Elodie from Montpellier shares with us her realization that she travels differently since she’s been an expat.
I obviously went on vacation before I left Montpellier to begin working in San Francisco yet since my time abroad I came to the realization that I travel differently. Now I don’t mean necessarily in how I pack and when I get the airport and such things (I still always bring too much and barely make it on time to gate closing!), I mean there appears to be a difference in the way I absorb my destination.
For example, I visited Rome when I was younger and still living and working in France, and I was, to put it bluntly, quite shy. I didn’t want to go into any of the cathedrals by myself, I felt silly going on a tour of the catacombs on my own, I thought it would be awkward to take too many photographs, and I just generally felt very uncomfortable being “the tourist”. On another trip to Berlin I was less shy, yet spent my entire week there running from one recommended highlight in my guidebook to the next, it was insane and I was quite exhausted after what was supposed to be a relaxed city trip!
For most of my friends and acquaintances this was the norm: either we did everything in our power to avoid looking like a tourist or we were the tourist par excellence! However this gradually changed when I moved to the US. I remember the first actual vacation I took in the States with a coworker with whom I had become close friends. She was from Tempe Arizona and wanted to show me her state. So we flew to Phoenix and after a few relaxing days at her parent’s house, we borrowed her brother’s car and took a road trip. We drove south with a destination Bisbee and took long hikes in the Coronado National Forest and visited amusing little towns along the way. It was definitely the most unique vacation I have ever taken – especially since to me this was like a trip back in time through the Wild West!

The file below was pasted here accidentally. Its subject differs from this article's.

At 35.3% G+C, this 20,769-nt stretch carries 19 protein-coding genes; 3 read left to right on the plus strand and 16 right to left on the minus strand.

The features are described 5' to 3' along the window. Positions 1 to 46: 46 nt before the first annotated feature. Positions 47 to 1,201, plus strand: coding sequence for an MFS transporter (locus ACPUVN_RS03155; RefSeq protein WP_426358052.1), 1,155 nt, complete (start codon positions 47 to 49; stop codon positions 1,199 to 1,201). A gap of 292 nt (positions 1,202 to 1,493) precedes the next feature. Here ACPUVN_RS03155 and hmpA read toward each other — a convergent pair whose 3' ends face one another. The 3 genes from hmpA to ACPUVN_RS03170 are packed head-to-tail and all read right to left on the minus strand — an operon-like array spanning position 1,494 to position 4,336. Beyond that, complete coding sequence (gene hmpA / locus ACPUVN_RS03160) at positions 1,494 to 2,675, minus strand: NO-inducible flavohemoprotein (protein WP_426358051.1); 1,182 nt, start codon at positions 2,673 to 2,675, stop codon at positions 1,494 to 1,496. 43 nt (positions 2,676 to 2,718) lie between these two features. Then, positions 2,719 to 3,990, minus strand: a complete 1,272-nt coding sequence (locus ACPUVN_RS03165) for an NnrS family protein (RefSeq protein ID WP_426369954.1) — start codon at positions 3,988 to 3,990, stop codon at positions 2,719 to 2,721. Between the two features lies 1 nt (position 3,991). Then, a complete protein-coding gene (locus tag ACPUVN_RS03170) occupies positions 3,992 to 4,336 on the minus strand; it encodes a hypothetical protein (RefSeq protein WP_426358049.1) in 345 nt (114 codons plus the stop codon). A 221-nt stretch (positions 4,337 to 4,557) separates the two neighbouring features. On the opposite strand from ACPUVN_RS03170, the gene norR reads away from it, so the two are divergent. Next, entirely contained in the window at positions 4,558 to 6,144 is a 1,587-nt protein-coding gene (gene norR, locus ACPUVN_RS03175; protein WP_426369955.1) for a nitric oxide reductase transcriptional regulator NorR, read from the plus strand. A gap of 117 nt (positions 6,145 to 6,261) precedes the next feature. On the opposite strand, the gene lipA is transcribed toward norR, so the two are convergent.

Yet this trip opened my eyes. I realized that I didn’t have to have a little book with me to tell me where the hotspots were (OK, I had my friend with me, but still), just heading off in a direction will show you wonderful things that you probably would overlook when just following a travel guide’s tips.
Back in San Francisco this Arizona trip motivated me to explore my new hometown – of course I had done the tourist thing right after my arrival, but to be frank, I hadn’t a clue what San Francisco was really like. So off I went to discover this hilly city on foot and let me tell you it was marvelous and I found so many little shops and parks and streets that were lovely and yet no guide book would mention!
I have since travelled quite a lot – throughout the US and South America, and aside from a city map, I never bring anything. I ask the locals for recommendations on where to eat or have a drink, which direction they recommend me to walk in, which beach they think is the best, etc. Now, I would never buy a travel guide and follow its directions. A trip is what you make it and if you are secure enough to figure things out on your own it’s really the only way to travel!
Do you think being an expat has changed the way you travel?
Photos courtesy of Wikimedia Commons.